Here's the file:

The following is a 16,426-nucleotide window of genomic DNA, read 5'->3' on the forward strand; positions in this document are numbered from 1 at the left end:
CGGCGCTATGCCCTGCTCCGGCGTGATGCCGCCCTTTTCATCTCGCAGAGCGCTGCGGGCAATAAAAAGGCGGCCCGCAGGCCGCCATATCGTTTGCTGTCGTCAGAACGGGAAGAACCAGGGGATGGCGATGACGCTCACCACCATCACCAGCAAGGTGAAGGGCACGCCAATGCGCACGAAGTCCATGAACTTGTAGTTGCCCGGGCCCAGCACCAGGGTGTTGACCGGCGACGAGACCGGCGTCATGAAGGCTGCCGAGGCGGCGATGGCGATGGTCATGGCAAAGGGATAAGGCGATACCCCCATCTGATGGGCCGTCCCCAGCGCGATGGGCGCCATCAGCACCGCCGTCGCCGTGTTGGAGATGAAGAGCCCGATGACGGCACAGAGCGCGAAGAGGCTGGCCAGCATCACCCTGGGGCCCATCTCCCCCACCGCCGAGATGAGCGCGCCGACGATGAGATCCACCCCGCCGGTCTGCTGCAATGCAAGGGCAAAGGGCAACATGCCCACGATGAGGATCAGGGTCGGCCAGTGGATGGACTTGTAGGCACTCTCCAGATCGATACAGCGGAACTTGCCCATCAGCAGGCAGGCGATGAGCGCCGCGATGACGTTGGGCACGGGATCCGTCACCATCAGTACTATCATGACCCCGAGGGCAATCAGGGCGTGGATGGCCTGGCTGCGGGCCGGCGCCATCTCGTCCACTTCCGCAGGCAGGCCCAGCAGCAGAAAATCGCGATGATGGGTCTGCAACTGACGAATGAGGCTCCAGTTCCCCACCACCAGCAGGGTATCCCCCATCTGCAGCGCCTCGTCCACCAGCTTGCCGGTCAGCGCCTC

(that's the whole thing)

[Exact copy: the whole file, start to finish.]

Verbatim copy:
The following is a 16,426-nucleotide window of genomic DNA, read 5'->3' on the forward strand; positions in this document are numbered from 1 at the left end:
CGGCGCTATGCCCTGCTCCGGCGTGATGCCGCCCTTTTCATCTCGCAGAGCGCTGCGGGCAATAAAAAGGCGGCCCGCAGGCCGCCATATCGTTTGCTGTCGTCAGAACGGGAAGAACCAGGGGATGGCGATGACGCTCACCACCATCACCAGCAAGGTGAAGGGCACGCCAATGCGCACGAAGTCCATGAACTTGTAGTTGCCCGGGCCCAGCACCAGGGTGTTGACCGGCGACGAGACCGGCGTCATGAAGGCTGCCGAGGCGGCGATGGCGATGGTCATGGCAAAGGGATAAGGCGATACCCCCATCTGATGGGCCGTCCCCAGCGCGATGGGCGCCATCAGCACCGCCGTCGCCGTGTTGGAGATGAAGAGCCCGATGACGGCACAGAGCGCGAAGAGGCTGGCCAGCATCACCCTGGGGCCCATCTCCCCCACCGCCGAGATGAGCGCGCCGACGATGAGATCCACCCCGCCGGTCTGCTGCAATGCAAGGGCAAAGGGCAACATGCCCACGATGAGGATCAGGGTCGGCCAGTGGATGGACTTGTAGGCACTCTCCAGATCGATACAGCGGAACTTGCCCATCAGCAGGCAGGCGATGAGCGCCGCGATGACGTTGGGCACGGGATCCGTCACCATCAGTACTATCATGACCCCGAGGGCAATCAGGGCGTGGATGGCCTGGCTGCGGGCCGGCGCCATCTCGTCCACTTCCGCAGGCAGGCCCAGCAGCAGAAAATCGCGATGATGGGTCTGCAACTGACGAATGAGGCTCCAGTTCCCCACCACCAGCAGGGTATCCCCCATCTGCAGCGCCTCGTCCACCAGCTTGCCGGTCAGCGCCTC